Proposal to pay for contraceptive cost 'radically flawed,' say bishops
Catholic News Service photo
Young adults kneel in prayer with other participants at a rally outside the Department of Health and Human Services March 23 in Washington. The rally was one of many held across the country to oppose the HHS contraceptive mandate.
Catholic News Service
WASHINGTON — Even with a new federal proposal that third-party administrators pay the costs of contraceptives for religious employers who object to the coverage, the health reform law's contraceptive mandate "remains radically flawed," according to the U.S. bishops.
The bishops made the comments in an internal memo March 29. A copy of it was released to Catholic News Service April 2.
The memo came in response to a rule proposed by the U.S. Department for Health and Human Services in a 32-page document that was published March 21 in the Federal Register. HHS has proposed new ways for religious organizations that have moral objections to providing free contraceptives to their employees to comply with the requirement.
Among the suggestions are having the costs covered by a "third-party administrator" of a health plan or "independent agency" that receive funds from other sources, such as rebates from drug makers.
Before it makes a final decision on the proposed ruling, the Obama administration is seeking public comment until June 19.
In their memo, the bishops said the details of the proposal are "both tentative and complex and demand further study." But based on an initial analysis, they said, the proposal had "the same fundamental issues" they had addressed in a March 14 statement titled "United for Religious Freedom."
The bishops said they would be commenting on the HHS proposal in more detail and inviting others to add their comments as well. The memo also said representatives from the U.S. Conference of Catholic Bishops will continue to meet with administration officials to discuss the new proposal.
They said under the new proposal the government's four-part test to determine which religious organizations fit the mandate's religious exemption remained unchanged.
To be exempt from the requirement, a religious organization "has the inculcation of religious values as its purpose; primarily employs persons who share its religious tenets; primarily serves persons who share its religious tenets; and is a nonprofit organization" under specific sections of the Internal Revenue Code.
"The government has no place defining religion and religious ministry," they said, adding that "government's attempt to do so here is unconstitutional."
Even if the proposed rules would grant for some organizations a more limited form of religious freedom, "we contend that we already have that freedom in full and do not need to receive it as a 'grace' from the government," the bishops said.
Fundamentally, they noted, the HHS contraceptive mandate "still forces us to act against our conscience and teaching," particularly because the new proposal does not modify the inclusion of sterilization and contraceptives, including some abortifacients, in the "preventive services" mandate.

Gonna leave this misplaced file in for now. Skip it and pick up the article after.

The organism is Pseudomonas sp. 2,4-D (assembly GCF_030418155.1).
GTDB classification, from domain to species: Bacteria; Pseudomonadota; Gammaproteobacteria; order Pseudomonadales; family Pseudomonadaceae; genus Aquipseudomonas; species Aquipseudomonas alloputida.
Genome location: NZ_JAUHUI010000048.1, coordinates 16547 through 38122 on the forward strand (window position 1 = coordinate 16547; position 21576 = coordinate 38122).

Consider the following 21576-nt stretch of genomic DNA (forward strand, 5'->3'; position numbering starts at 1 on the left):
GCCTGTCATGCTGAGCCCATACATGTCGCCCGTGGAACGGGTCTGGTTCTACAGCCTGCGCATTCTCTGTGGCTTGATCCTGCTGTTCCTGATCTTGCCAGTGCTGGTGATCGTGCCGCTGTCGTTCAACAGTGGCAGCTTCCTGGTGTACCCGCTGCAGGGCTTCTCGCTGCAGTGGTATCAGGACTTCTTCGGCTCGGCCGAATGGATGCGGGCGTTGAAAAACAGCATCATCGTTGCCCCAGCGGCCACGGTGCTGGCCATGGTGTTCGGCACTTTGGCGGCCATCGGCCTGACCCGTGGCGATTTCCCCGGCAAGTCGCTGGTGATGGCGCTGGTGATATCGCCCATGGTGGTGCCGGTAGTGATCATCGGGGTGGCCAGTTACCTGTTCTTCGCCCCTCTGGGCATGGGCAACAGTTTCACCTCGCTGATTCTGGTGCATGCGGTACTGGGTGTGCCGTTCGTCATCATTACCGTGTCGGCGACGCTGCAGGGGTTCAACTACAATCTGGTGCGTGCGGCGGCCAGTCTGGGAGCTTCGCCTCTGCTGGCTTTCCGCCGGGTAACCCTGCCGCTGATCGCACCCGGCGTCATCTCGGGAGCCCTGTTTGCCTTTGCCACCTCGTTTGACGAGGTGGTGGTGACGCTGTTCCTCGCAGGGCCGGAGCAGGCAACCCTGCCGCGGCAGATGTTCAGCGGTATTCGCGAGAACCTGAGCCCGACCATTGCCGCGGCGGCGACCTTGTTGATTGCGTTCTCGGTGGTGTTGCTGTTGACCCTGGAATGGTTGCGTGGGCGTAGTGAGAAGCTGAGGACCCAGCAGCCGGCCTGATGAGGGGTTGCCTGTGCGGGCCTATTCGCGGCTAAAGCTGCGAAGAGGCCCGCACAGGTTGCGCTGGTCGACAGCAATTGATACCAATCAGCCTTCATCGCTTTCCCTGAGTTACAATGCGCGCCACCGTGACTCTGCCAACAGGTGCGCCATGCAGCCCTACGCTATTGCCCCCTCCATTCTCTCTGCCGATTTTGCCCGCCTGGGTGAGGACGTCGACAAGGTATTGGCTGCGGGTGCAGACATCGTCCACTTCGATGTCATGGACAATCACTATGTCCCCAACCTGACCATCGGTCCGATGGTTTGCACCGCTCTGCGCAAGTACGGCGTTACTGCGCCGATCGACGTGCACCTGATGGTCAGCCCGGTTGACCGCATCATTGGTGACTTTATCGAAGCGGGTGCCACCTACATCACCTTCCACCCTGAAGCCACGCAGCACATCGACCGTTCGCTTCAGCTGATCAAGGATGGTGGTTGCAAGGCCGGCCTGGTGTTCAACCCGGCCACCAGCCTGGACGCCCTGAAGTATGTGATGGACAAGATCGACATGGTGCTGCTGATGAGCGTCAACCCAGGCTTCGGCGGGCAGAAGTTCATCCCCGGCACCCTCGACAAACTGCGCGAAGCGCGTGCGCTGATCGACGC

"Those falling outside the government definition of 'religious employer' will be forced by the government to violate their own teachings within their very own institutions," the bishops said. "Whatever funding and administrative mechanisms are ultimately chosen, it remains that many deeply religious institutions and individuals will be forbidden to provide even their own employees -- or, in the case of educational institutions, their own students -- with health coverage consistent with their values."
In announcing the HHS proposed rule, the Obama administration also said most college student health insurance plans will have to include free contraceptive coverage. Although the policy will apply to all colleges and universities, religiously affiliated institutions will be given an additional year to comply with the mandate.
Colleges that have self-insured student health coverage plans will not be required to offer free contraceptive coverage.
The proposal seems intended to "lessen the degree of 'cooperation in evil' required of nonexempt religious organizations," the bishops said in their memo. "But they do so by depriving these organizations of the ability to determine their employee and student benefits in accordance with their faith and moral teaching."
"It must also be very clear that the church, together with other religious groups and faith-based entities, will simultaneously continue to seek relief from the legislature and redress in the courts," the bishops said.
On Jan. 20, HHS announced that the federal government would require all employers, including religious employers, to provide no-cost coverage of all contraceptives approved by Food and Drug Administration as part of preventive health services for women. Only houses of worship are exempt.
In a revision announced Feb. 10 and published Feb. 15, President Barack Obama said religious employers could decline to cover contraceptives if they were morally opposed to them, but the health insurers that provide their health plans would be required to offer contraceptives free of charge to women who requested such coverage.
His announcement did not answer how the mandate applied to self-insured religious employers, but the newly published proposal reinforces mandated contraceptive coverage at self-insured Catholic hospitals and social service agencies.